Legalizing marijuana: a common feud in politics

Columnist

Marijuana is probably something most of us have seen, heard about or even experimented with (I won’t tell). It’s the third most popular drug behind alcohol and tobacco and over 69 million Americans over the age of twelve have tried it at least once.

Marijuana has recently been brought into the public’s awareness since voters in Colorado and Washington won the vote to “legalize” the recreational use of marijuana. The medical use of marijuana has been “legal” in many states for quite some time now, but these new laws would allow just about anyone of legal age to partake in the long-prohibited drug.

You may be wondering why I keep putting quotes around the words “legal” and “legalize.” Let me fill you in: even though the states of Colorado and Washington have made marijuana legal within their borders, the United States of America still recognizes it as an illegal drug and can still prosecute for use, sale or possession. In fact, Washington has yet to even legalize buying or selling marijuana. So, in other words, you can have up to an ounce, but you can’t buy it anywhere. And you can smoke it in Washington and Colorado but not in America… technically.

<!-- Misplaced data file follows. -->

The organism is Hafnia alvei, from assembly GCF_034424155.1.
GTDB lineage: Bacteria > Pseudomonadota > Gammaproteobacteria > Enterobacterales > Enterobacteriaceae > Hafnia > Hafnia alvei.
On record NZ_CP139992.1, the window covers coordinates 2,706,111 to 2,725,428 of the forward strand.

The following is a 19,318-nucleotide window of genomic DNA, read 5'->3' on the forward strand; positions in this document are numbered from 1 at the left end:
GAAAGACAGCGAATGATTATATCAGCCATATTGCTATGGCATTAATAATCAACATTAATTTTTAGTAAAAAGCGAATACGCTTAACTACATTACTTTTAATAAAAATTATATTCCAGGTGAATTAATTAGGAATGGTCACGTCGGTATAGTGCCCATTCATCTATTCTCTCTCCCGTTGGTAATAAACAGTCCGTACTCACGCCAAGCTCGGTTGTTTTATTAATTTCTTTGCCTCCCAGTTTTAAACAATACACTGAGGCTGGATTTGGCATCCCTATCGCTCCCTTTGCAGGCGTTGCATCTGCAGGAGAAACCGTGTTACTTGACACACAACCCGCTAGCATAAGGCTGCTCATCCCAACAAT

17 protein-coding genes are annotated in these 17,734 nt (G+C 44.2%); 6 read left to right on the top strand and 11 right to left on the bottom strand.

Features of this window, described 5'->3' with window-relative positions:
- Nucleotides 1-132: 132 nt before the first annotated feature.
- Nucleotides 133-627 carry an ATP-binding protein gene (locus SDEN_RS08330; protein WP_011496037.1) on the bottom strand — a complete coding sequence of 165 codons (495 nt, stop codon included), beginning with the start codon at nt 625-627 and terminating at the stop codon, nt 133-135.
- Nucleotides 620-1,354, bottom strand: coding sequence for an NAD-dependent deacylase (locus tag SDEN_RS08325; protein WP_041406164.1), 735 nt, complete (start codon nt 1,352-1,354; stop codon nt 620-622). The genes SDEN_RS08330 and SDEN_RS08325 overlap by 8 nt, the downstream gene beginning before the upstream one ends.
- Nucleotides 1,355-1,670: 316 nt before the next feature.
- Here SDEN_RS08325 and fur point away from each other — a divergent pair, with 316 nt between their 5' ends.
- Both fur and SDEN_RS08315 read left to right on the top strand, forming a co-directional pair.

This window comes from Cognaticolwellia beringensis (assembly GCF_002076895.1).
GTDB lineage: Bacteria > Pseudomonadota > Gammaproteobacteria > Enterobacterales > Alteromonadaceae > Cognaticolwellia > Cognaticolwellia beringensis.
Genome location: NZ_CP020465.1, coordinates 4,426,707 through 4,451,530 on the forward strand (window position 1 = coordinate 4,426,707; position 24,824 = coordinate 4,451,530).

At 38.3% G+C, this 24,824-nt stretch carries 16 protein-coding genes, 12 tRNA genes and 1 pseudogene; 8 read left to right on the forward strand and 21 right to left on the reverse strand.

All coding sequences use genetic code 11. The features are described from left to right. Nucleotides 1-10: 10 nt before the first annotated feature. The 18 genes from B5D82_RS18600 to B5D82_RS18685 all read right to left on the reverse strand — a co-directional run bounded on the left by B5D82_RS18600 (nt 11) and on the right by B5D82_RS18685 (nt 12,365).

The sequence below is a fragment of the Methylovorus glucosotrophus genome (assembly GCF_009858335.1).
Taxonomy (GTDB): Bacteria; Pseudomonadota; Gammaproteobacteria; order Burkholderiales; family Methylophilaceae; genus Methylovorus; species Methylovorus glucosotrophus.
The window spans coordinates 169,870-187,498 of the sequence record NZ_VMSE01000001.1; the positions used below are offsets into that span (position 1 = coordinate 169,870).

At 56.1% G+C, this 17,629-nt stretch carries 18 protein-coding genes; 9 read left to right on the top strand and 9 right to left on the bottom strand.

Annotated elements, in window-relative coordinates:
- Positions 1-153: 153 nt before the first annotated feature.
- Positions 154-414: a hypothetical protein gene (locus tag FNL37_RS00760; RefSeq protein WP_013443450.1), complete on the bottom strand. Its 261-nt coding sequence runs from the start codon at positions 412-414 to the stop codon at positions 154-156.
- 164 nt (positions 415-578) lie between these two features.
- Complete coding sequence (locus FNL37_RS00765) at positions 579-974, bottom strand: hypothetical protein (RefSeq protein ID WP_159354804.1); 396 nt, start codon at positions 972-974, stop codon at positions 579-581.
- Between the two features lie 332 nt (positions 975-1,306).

While the states, in my opinion, should have more say than the Federal government, the feds can technically override the state level laws. That being said, the states can certainly get things moving in the right direction. With the economy down and the national debt up, I wouldn’t doubt it if our legislatures found legitimate warrant for the legalization and taxation of marijuana in the states that want it. According to a 2005 study by Jeffrey Miron, professor of economics at Harvard University, the combined savings and revenues for the legalization of marijuana could be between $10 billion and $14 billion each year if it were taxed similarly to alcohol or tobacco.

These two states have taken a step in the direction of the end of marijuana prohibition. Now it’s up to the Federal government to follow suit.